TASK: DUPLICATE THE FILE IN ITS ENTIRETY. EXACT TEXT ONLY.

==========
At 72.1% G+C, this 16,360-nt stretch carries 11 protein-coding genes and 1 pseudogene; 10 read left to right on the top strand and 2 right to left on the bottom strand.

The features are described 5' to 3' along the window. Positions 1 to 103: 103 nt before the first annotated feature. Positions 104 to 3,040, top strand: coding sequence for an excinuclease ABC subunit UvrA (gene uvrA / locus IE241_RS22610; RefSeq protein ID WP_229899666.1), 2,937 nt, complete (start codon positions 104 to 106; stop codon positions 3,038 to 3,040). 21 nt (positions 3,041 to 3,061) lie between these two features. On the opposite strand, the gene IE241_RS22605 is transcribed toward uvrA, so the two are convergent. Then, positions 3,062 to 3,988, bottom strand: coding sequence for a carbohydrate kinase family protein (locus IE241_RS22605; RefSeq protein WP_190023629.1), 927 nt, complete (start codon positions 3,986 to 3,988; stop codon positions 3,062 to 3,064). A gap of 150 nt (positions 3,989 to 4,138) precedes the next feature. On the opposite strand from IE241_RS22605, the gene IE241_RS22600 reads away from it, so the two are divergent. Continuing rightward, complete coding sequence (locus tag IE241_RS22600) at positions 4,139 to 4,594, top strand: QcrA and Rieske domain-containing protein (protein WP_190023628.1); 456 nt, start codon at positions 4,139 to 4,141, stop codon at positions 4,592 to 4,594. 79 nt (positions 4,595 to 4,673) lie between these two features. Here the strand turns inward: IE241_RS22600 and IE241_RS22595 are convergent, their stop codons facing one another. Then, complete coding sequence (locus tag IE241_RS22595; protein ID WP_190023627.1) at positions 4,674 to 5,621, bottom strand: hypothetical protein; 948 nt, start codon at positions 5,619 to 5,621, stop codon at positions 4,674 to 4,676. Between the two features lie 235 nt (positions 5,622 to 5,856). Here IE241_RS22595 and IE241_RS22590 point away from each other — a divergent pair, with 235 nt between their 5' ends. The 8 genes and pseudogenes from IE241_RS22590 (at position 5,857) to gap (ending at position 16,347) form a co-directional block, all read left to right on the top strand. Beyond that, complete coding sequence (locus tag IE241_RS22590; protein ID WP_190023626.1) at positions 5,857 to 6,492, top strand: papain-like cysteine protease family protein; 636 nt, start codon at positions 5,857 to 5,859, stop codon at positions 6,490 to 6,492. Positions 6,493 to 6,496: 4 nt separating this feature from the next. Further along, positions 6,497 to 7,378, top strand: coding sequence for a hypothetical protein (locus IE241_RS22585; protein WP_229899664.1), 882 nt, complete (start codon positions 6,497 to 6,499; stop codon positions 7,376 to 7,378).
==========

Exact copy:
At 72.1% G+C, this 16,360-nt stretch carries 11 protein-coding genes and 1 pseudogene; 10 read left to right on the top strand and 2 right to left on the bottom strand.

The features are described 5' to 3' along the window. Positions 1 to 103: 103 nt before the first annotated feature. Positions 104 to 3,040, top strand: coding sequence for an excinuclease ABC subunit UvrA (gene uvrA / locus IE241_RS22610; RefSeq protein ID WP_229899666.1), 2,937 nt, complete (start codon positions 104 to 106; stop codon positions 3,038 to 3,040). 21 nt (positions 3,041 to 3,061) lie between these two features. On the opposite strand, the gene IE241_RS22605 is transcribed toward uvrA, so the two are convergent. Then, positions 3,062 to 3,988, bottom strand: coding sequence for a carbohydrate kinase family protein (locus IE241_RS22605; RefSeq protein WP_190023629.1), 927 nt, complete (start codon positions 3,986 to 3,988; stop codon positions 3,062 to 3,064). A gap of 150 nt (positions 3,989 to 4,138) precedes the next feature. On the opposite strand from IE241_RS22605, the gene IE241_RS22600 reads away from it, so the two are divergent. Continuing rightward, complete coding sequence (locus tag IE241_RS22600) at positions 4,139 to 4,594, top strand: QcrA and Rieske domain-containing protein (protein WP_190023628.1); 456 nt, start codon at positions 4,139 to 4,141, stop codon at positions 4,592 to 4,594. 79 nt (positions 4,595 to 4,673) lie between these two features. Here the strand turns inward: IE241_RS22600 and IE241_RS22595 are convergent, their stop codons facing one another. Then, complete coding sequence (locus tag IE241_RS22595; protein ID WP_190023627.1) at positions 4,674 to 5,621, bottom strand: hypothetical protein; 948 nt, start codon at positions 5,619 to 5,621, stop codon at positions 4,674 to 4,676. Between the two features lie 235 nt (positions 5,622 to 5,856). Here IE241_RS22595 and IE241_RS22590 point away from each other — a divergent pair, with 235 nt between their 5' ends. The 8 genes and pseudogenes from IE241_RS22590 (at position 5,857) to gap (ending at position 16,347) form a co-directional block, all read left to right on the top strand. Beyond that, complete coding sequence (locus tag IE241_RS22590; protein ID WP_190023626.1) at positions 5,857 to 6,492, top strand: papain-like cysteine protease family protein; 636 nt, start codon at positions 5,857 to 5,859, stop codon at positions 6,490 to 6,492. Positions 6,493 to 6,496: 4 nt separating this feature from the next. Further along, positions 6,497 to 7,378, top strand: coding sequence for a hypothetical protein (locus IE241_RS22585; protein WP_229899664.1), 882 nt, complete (start codon positions 6,497 to 6,499; stop codon positions 7,376 to 7,378).